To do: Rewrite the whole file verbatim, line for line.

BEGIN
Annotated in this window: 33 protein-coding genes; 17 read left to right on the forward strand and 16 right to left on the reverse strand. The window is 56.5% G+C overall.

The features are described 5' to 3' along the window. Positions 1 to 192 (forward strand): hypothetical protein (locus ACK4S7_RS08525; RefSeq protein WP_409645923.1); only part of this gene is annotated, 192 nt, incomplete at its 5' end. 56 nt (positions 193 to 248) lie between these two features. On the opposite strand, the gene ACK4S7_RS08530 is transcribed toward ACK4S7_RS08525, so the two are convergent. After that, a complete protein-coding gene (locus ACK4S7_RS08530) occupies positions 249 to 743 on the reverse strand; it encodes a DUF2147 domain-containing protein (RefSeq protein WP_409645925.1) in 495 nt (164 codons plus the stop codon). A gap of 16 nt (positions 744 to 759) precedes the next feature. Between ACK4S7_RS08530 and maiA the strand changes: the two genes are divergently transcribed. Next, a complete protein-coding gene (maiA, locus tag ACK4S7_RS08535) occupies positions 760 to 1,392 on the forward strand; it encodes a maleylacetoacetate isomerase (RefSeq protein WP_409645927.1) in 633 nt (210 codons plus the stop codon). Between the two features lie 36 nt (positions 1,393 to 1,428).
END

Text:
Annotated in this window: 33 protein-coding genes; 17 read left to right on the forward strand and 16 right to left on the reverse strand. The window is 56.5% G+C overall.

The features are described 5' to 3' along the window. Positions 1 to 192 (forward strand): hypothetical protein (locus ACK4S7_RS08525; RefSeq protein WP_409645923.1); only part of this gene is annotated, 192 nt, incomplete at its 5' end. 56 nt (positions 193 to 248) lie between these two features. On the opposite strand, the gene ACK4S7_RS08530 is transcribed toward ACK4S7_RS08525, so the two are convergent. After that, a complete protein-coding gene (locus ACK4S7_RS08530) occupies positions 249 to 743 on the reverse strand; it encodes a DUF2147 domain-containing protein (RefSeq protein WP_409645925.1) in 495 nt (164 codons plus the stop codon). A gap of 16 nt (positions 744 to 759) precedes the next feature. Between ACK4S7_RS08530 and maiA the strand changes: the two genes are divergently transcribed. Next, a complete protein-coding gene (maiA, locus tag ACK4S7_RS08535) occupies positions 760 to 1,392 on the forward strand; it encodes a maleylacetoacetate isomerase (RefSeq protein WP_409645927.1) in 633 nt (210 codons plus the stop codon). Between the two features lie 36 nt (positions 1,393 to 1,428).